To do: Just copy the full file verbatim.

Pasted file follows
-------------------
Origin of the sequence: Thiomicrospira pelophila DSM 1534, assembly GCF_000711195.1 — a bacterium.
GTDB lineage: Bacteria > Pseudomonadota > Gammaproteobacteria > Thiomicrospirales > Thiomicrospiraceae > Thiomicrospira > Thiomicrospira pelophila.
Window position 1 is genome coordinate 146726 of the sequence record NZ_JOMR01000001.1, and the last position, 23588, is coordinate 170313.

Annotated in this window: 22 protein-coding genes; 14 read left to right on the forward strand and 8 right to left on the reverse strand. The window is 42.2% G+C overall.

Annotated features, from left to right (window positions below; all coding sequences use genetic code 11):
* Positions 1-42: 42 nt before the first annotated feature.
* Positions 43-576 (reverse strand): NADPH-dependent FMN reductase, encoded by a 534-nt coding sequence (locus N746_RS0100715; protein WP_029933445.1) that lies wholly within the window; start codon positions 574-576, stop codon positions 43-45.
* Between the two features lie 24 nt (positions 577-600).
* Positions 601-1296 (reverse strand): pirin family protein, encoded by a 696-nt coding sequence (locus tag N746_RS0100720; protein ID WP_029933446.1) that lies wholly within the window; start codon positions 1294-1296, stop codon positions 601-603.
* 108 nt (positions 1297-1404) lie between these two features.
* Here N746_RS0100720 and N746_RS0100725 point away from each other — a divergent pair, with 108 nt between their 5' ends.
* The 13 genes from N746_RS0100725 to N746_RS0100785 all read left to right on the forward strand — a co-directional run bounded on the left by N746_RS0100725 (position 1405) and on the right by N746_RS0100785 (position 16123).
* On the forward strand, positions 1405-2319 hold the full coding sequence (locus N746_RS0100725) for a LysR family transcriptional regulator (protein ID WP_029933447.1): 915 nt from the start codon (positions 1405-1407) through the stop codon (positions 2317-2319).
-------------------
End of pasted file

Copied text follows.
Origin of the sequence: Thiomicrospira pelophila DSM 1534, assembly GCF_000711195.1 — a bacterium.
GTDB lineage: Bacteria > Pseudomonadota > Gammaproteobacteria > Thiomicrospirales > Thiomicrospiraceae > Thiomicrospira > Thiomicrospira pelophila.
Window position 1 is genome coordinate 146726 of the sequence record NZ_JOMR01000001.1, and the last position, 23588, is coordinate 170313.

Annotated in this window: 22 protein-coding genes; 14 read left to right on the forward strand and 8 right to left on the reverse strand. The window is 42.2% G+C overall.

Annotated features, from left to right (window positions below; all coding sequences use genetic code 11):
* Positions 1-42: 42 nt before the first annotated feature.
* Positions 43-576 (reverse strand): NADPH-dependent FMN reductase, encoded by a 534-nt coding sequence (locus N746_RS0100715; protein WP_029933445.1) that lies wholly within the window; start codon positions 574-576, stop codon positions 43-45.
* Between the two features lie 24 nt (positions 577-600).
* Positions 601-1296 (reverse strand): pirin family protein, encoded by a 696-nt coding sequence (locus tag N746_RS0100720; protein ID WP_029933446.1) that lies wholly within the window; start codon positions 1294-1296, stop codon positions 601-603.
* 108 nt (positions 1297-1404) lie between these two features.
* Here N746_RS0100720 and N746_RS0100725 point away from each other — a divergent pair, with 108 nt between their 5' ends.
* The 13 genes from N746_RS0100725 to N746_RS0100785 all read left to right on the forward strand — a co-directional run bounded on the left by N746_RS0100725 (position 1405) and on the right by N746_RS0100785 (position 16123).
* On the forward strand, positions 1405-2319 hold the full coding sequence (locus N746_RS0100725) for a LysR family transcriptional regulator (protein ID WP_029933447.1): 915 nt from the start codon (positions 1405-1407) through the stop codon (positions 2317-2319).